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IN PRIASE OF A GLOBAL ICON

 

By Kalamu ya Salaam of Kalamu.com

Thursday, May 12, 2011.

On a worldwide basis, Bob Marley is the most revered musician ever. In places you would never expect—Poland, for example, has a strong, strong reggae audience and Bob is, of course numero uno. You’ll find Bob Marley on Indian reservations in the United States, through Pacific islands, especially New Zealand. Virtually everywhere on the planet where Western music can be heard, there you will find Bob Marley devotees.

Robert Nesta Marley was born in Jamaica on February 6, 1945. He died in Miami, Florida on May 11, 1981. Although he transitioned 30 years ago at the young age of 36, he became and remains not only one of the best selling reggae artist worldwide, Bob Marley is also one of the few artists who is considered both a commercial superstar and a major social inspiration for people all across the planet.

Beginning with Catch A Fire (1973) on through Confrontation (1983), Bob produced a string of albums on Island Records that remain inspirational and continue to sell. Although his recordings are monumental, it was his legendary live performances that truly captivated the multitudes.

He performed in a trance state. I remember watching him put out more at a sound check than most other musicians do in full concert. He was beyond charisma. In his presence you felt as though you were having an out of body experience.

His miraculous escape from a 1976 assassination attempt that resulted in slight wounds (although his wife, Rita, and his manager, Don Taylor were seriously injured) only added to the mythology surround the invincible Bob Marley.

Bob was finally felled by cancer. Bob Marley Live Forever is an informal recording of Marley’s final public concert which occurred on September 23, 1980 in Pittsburgh, Pennsylvania. Although he had collapsed earlier that month in New York and was advised to cancel his America tour, Marley decided to do the Pittsburgh show.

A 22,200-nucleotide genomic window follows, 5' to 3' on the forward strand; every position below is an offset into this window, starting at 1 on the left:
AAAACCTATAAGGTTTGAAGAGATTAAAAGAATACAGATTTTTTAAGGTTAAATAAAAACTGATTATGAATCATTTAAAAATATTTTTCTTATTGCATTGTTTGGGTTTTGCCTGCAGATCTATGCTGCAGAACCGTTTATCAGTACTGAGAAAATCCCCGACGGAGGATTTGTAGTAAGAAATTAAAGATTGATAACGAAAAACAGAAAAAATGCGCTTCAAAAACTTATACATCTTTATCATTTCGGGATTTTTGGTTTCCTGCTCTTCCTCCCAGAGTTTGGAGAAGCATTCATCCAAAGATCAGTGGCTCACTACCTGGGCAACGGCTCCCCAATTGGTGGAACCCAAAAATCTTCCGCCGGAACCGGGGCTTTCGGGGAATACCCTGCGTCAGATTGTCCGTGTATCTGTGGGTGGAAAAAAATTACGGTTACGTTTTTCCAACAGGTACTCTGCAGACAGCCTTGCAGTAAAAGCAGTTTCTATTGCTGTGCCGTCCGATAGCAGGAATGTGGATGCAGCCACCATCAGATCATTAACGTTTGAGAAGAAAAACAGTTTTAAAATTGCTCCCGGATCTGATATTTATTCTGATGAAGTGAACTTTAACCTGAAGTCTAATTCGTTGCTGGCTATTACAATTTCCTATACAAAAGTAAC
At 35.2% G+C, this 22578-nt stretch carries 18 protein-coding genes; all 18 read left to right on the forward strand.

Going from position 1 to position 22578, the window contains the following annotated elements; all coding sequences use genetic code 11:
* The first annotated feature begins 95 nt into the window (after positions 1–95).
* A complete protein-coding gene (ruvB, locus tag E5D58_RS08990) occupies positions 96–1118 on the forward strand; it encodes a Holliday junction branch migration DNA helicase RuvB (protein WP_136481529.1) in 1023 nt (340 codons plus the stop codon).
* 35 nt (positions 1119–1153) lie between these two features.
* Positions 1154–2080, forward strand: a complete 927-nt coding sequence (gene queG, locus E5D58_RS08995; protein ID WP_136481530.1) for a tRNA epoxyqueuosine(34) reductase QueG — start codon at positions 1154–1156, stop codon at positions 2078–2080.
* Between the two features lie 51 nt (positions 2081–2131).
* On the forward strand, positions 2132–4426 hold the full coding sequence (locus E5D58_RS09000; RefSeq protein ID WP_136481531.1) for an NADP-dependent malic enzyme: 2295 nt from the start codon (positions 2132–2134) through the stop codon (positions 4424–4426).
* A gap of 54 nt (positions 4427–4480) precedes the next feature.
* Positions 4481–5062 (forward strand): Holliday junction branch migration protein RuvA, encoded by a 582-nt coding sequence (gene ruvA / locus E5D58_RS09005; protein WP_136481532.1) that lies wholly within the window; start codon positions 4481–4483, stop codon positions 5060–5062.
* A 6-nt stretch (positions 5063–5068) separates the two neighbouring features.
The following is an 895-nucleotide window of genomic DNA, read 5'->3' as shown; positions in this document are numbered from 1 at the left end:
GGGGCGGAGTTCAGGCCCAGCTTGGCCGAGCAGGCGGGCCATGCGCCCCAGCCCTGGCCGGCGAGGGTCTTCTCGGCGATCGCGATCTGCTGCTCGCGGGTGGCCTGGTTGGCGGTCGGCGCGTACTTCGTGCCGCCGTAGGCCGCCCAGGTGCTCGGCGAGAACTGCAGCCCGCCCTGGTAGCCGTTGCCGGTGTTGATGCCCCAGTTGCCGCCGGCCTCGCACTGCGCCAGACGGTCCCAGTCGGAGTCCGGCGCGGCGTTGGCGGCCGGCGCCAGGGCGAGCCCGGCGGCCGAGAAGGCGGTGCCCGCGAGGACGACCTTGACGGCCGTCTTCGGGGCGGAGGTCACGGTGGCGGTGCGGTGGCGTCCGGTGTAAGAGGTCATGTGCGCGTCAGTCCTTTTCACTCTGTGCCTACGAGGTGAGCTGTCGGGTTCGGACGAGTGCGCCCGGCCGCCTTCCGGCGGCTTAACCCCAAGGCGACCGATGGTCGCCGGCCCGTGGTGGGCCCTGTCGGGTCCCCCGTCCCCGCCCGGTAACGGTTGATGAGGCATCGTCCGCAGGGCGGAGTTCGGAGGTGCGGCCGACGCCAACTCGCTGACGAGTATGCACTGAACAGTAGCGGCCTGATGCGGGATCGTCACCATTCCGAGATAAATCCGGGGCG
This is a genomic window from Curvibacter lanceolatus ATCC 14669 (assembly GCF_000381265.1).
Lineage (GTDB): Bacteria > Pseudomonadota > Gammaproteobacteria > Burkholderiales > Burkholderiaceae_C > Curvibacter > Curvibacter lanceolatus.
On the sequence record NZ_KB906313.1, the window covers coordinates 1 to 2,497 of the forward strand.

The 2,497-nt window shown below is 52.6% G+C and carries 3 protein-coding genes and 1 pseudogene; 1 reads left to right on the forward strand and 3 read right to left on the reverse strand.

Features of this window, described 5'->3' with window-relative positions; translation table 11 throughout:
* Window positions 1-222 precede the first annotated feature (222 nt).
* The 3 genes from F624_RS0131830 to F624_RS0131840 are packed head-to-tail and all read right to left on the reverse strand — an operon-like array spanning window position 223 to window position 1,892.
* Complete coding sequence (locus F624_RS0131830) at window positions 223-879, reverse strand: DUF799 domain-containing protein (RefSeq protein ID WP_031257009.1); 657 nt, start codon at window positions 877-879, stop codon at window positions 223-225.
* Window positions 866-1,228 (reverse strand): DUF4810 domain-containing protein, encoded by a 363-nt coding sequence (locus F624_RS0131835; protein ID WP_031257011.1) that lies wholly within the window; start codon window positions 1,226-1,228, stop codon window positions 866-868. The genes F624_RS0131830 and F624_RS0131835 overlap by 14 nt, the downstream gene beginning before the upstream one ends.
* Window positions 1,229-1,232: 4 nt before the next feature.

At the time no one suspected that this would be the last go round. A routine taping was done from the sound board but unfortunately the tape ran out before the show was completed and thus the last two numbers were mastered from an audience tape whose audio was inferior to the rest of the tape.

This was not intended to be an album. There were already the incandescent albums Live and Babylon By Bus, both of which were landmarks in the Marley recorded treasure trove. After his death two other live recordings were officially released: Live At The Roxy and the DVD Bob Marley Live at the Rainbow (1977). Additionally, there are umpteen performance bootlegs in circulation.

For Marley fans and hardcore collectors this set is a must mainly because the music has been re-mastered and it is the complete concert. An earlier Japanese issue is incomplete.

I rank this the least exciting of the official live recordings but it’s still Bob Marley and is thus  ipso facto,  a cut above most music of its era. These tracks are far less rootsy and rather than horns and organ, the piano parts feature electronic keyboards, which is not my taste. Caveats notwithstanding, most of us need this music.

Bob Marley Live Forever
01 “Greetings”
02 “Natural Mystic”
03 “Crazy Baldhead”
04 “War / No More Trouble”
05 “No Woman No Cry”
06 “Exodus”
07 “Redemption Song”
08 “Coming In From The Cold”
09 “Could You Be Loved”
10 “Get Up Stand Up”

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